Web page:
Each of these are usually marked with a series of ranges. Some scopes are quite good at matching their ranges to physical ranges, some are not. As we are dealing with airguns and quite short ranges, we also need to be aware that some scopes are not made for airgun ranges and might not have adjustment down to these ranges. Or, even if they do, they might only be marked for a handful of ranges. Often target shooters will remark these to their own ideal.
There are no real advantages to each method beyond personal choice. Some (as I do) find AO scopes too much of a reach forward if i'm adjusting them a lot. Some also like the fact that you can get larger custom wheels made for sidewheel scopes to make adjustment easier. Other shooters who don't adjust parallax sometimes find they can dispense with the whole thing altogether.
We will deal with why you might want PA adjustment later, and what you can do to overcome problems if you don't have it.
This bit makes you shoot faster. Well, it makes you wobble faster. Actually, all it does is enlarge the image. It's important to understand that's all it does, it zooms in or out of the image presented to the scope.
Again, some scope's have this and some don't. It's a ring in between the turrets and the eyepiece, marked with the focus power. Ie a 10-40 scope will have 10 to 40x marked on it, with a few useful magnifications in between. Turn it to your desired magnification.
Magnifications can vary from 1.5x to 60x. 1.5x would be 1.5x larger than the eye sees it, 60x is 60 times bigger. Again, as with parallax these markings can be accurate or sometimes not. (I have two scopes from the same manufacturer that disagree on 40x). However it's of no real importance to know exactly what the precise magnification is, and if you do need to, then you can always remark the ring.
As with parallax, we'll be going into this function much deeper in detail later.
This you will find on every scope, in one of two forms.
Either there will be a locking ring, which turns to unlock the eyepiece, and allows it to rotate, or at the end of the eyepiece there will be another ring, which turns.
Both perform the function of focusing the reticule to your eye. Everyone's eyes are different, so this is necessary. It's also important to do this before doing any other work with the scope. But this is easy to do.
To focus the scope to your eye:
Put the scope on the highest magnification. Turn the parallax so that everything is out of focus, or look at something like the sky or a blank wall at a distance where it's out of focus. All your trying to do here is make the eye see just one thing, a reticule. Then turn the focus adjustment so that the reticule is clear and sharp. Look away and back into the scope to check, as your eye can adjust quickly to accommodate for imperfect focus. You want to get the best natural focus to save your eye doing the work itself.
With focus rings on the eyepiece, they tend to have quite course adjustment, (often called fast focus), so it's often quite easy to achieve a good focus quite quickly.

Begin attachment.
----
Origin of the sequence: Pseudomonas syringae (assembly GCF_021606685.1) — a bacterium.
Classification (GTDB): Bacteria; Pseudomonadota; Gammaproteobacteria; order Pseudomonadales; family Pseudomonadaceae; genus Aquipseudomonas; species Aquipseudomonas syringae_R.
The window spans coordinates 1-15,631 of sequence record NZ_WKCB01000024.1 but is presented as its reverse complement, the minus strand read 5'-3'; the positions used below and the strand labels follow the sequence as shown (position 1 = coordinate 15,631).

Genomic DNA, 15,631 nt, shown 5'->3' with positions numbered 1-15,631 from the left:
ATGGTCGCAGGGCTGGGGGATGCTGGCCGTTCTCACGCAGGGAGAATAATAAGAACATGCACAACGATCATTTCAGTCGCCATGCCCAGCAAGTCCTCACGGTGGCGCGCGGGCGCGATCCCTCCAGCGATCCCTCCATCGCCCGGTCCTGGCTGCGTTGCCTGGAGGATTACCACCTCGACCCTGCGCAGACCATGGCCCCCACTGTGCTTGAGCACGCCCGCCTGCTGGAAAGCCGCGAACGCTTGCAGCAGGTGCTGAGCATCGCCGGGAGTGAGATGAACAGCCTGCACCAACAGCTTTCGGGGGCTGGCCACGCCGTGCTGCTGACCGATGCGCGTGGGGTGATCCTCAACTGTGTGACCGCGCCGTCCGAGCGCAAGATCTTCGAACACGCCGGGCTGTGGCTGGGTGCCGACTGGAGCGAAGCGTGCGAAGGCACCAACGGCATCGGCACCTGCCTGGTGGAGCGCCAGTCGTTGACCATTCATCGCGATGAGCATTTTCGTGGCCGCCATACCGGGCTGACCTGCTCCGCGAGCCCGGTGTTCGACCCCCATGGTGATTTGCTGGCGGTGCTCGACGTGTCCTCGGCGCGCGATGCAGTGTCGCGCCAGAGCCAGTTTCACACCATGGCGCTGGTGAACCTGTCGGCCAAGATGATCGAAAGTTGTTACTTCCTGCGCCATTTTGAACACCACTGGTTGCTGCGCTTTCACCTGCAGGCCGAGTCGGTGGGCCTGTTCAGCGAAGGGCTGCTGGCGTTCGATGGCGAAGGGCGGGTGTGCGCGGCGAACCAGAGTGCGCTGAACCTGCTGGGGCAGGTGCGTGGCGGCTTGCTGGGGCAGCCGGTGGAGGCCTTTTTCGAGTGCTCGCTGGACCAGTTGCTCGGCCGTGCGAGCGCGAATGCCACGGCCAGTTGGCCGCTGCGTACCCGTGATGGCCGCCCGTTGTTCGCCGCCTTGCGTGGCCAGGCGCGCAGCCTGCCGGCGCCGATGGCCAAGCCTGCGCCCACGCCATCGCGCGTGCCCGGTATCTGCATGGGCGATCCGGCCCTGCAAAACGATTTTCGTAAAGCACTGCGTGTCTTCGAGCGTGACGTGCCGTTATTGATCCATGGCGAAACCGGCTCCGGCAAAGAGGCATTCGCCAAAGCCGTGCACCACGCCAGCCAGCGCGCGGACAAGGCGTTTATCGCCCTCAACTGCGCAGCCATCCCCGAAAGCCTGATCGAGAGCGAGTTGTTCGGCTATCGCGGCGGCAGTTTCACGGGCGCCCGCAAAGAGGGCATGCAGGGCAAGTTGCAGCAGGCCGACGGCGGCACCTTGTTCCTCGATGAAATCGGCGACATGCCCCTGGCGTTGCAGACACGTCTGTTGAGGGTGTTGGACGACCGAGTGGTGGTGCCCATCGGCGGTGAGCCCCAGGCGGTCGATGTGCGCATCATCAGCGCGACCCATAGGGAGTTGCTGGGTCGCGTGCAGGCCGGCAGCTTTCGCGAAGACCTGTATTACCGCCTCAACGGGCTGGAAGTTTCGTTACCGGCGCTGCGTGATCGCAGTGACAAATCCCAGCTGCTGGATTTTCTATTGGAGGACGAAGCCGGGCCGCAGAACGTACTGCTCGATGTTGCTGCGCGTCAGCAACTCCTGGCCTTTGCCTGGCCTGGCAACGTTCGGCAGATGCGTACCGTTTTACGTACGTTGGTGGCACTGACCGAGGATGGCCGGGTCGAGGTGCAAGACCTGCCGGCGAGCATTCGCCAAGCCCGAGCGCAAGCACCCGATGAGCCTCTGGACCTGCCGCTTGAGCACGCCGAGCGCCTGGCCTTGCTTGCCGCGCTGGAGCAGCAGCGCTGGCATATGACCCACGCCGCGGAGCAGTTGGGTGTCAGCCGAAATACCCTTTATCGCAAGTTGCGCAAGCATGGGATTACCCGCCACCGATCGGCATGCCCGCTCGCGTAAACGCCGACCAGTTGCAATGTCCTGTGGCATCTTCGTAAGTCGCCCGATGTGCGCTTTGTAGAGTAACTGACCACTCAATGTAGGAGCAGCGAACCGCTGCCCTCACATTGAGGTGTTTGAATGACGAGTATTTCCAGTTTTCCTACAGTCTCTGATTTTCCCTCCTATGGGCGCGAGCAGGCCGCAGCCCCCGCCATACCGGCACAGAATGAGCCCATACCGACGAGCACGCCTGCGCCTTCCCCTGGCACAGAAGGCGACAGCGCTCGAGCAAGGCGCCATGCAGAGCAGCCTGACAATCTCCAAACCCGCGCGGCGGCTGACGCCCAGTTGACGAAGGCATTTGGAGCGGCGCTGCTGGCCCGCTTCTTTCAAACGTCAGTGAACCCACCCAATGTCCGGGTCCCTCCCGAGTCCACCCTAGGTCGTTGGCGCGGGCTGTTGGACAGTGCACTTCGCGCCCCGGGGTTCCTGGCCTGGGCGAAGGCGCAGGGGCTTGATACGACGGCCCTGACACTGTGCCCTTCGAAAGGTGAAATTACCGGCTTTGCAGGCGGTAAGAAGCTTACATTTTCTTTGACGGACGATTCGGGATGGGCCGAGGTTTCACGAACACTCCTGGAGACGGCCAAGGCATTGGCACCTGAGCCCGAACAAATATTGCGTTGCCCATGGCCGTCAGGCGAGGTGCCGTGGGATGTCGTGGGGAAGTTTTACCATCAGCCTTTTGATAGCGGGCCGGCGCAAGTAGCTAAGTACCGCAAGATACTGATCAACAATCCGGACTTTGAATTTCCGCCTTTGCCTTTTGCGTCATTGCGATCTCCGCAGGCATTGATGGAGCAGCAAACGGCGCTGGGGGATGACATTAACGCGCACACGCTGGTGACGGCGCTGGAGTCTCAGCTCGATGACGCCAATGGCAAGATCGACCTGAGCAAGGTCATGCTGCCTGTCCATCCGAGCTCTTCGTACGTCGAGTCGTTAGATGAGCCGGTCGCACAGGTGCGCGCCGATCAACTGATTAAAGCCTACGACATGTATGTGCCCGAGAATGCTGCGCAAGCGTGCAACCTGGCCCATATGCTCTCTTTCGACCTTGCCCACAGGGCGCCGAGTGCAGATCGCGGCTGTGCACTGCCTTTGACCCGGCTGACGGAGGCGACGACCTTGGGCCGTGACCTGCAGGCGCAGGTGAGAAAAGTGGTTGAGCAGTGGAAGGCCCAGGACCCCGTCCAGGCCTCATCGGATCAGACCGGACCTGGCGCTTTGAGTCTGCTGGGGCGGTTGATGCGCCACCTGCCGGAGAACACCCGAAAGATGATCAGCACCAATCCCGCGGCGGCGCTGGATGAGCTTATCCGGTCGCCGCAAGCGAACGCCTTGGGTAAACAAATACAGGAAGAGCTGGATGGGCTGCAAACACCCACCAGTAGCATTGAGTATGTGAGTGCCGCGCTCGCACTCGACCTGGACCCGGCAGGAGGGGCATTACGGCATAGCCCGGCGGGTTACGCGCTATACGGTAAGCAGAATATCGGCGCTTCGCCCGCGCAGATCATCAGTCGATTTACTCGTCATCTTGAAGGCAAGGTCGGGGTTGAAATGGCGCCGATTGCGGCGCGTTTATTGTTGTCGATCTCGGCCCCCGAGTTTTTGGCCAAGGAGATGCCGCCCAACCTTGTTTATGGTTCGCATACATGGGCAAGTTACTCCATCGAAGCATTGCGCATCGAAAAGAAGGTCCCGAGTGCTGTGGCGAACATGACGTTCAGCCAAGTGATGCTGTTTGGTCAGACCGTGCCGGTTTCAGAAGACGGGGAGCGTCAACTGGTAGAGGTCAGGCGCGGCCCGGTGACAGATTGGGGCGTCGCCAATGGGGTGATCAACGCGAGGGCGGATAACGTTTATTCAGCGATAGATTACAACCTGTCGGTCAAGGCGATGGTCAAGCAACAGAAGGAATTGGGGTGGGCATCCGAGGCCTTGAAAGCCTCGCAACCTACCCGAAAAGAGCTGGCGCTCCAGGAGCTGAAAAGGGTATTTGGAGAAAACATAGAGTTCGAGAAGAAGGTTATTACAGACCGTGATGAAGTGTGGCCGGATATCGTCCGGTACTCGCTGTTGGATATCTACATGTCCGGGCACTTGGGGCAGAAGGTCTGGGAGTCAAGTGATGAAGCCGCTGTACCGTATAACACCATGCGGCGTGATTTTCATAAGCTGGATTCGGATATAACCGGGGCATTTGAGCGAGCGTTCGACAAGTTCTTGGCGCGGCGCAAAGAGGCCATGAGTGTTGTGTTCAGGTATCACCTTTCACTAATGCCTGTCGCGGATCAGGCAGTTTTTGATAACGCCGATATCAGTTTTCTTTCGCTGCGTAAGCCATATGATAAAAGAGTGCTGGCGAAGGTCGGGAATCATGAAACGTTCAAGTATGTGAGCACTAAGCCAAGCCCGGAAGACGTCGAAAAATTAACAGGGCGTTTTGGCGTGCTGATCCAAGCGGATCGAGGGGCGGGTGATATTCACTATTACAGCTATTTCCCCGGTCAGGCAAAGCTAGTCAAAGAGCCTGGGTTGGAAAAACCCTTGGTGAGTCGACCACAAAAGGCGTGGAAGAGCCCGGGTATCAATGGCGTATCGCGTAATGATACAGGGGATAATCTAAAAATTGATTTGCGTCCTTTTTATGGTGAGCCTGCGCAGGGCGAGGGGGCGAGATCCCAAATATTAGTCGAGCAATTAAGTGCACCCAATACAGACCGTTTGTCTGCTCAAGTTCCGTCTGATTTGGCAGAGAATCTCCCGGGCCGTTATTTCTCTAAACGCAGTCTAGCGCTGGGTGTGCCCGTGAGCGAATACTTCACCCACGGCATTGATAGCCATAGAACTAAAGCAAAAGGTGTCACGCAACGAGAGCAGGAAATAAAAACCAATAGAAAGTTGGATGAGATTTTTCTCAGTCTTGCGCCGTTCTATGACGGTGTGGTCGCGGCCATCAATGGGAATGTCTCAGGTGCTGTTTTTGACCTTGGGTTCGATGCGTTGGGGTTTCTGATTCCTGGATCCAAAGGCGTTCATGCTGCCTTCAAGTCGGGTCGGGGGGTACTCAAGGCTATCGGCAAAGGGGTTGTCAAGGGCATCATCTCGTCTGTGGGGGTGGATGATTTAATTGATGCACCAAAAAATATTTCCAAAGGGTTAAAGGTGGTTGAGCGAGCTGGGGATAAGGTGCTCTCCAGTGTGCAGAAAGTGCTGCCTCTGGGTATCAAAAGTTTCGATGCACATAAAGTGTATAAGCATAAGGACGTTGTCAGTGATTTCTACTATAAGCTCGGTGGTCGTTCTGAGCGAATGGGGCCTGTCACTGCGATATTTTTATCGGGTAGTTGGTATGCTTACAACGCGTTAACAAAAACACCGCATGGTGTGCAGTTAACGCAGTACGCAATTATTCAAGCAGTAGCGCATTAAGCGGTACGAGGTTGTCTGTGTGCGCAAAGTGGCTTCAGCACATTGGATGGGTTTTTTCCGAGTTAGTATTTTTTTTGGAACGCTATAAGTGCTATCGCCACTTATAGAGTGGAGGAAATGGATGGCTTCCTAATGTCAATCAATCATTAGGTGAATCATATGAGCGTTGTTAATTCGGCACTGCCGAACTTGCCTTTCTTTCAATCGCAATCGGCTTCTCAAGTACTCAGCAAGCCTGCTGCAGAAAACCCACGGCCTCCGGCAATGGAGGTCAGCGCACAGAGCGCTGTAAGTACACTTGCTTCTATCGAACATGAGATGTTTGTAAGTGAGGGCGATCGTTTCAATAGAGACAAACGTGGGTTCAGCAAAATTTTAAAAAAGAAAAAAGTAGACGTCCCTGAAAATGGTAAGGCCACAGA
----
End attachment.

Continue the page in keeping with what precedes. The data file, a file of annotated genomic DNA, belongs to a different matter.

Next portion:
However with locking ring type focus adjustment, where you rotate the whole eyepiece, often the threads are very fine... and adjustment is very subtle and the eye can accommodate the less than perfect image before you can adjust it. To ease this, set the scope at what think is noticeably bad, then turn the bell, counting the rotations, past what you perceive as good, until you notice it being just as bad again. Then divide the turns by 2, and turn that amount back.
Focus adjustment often reveals a section of the scope, such as an extension, or a thread. Don't be concerned with this. I've never found a scope where the eyepiece has been released. Indeed, Leupold say that although a large amount of thread maybe revealed, the nitrogen gas inside won't leak and the eyepiece won't come off. However, as ever, don't try and force it beyond what feels comfortable.
Another point to mention is that the focus adjustment will compensate for people who wear glasses. Therefore it is not necessary to wear them when using a scope, unless you have astigmatisms that prevent consistent focusing. However, some prefer to wear glasses or contacts. If you do, then you need to adjust the focus with them on/in.
Good focus will provide better less eye strain, parallax adjustment judgement, and better target aquisition, so it's something that's worth spending time getting right and consistent.
found these whilst digging the other night... will adapt and explain the internals of these in due course...
This is a weaver...
this is a nightforce
Fascinating read for someone new to the sport. Thank you for taking the time to put this together.
Really interesting, thank you!
Easy for the layman to understand.thanks
That's a blast from the past. Might have to update this sometime soon.
How about a list of abbreviations for the newcomers. Would be a great help
Really well explained especially on focus adjustment thanks
So if I accidentally unwound the parallax lens all the way and it fell on the floor, would the nitrogen escape? Just asking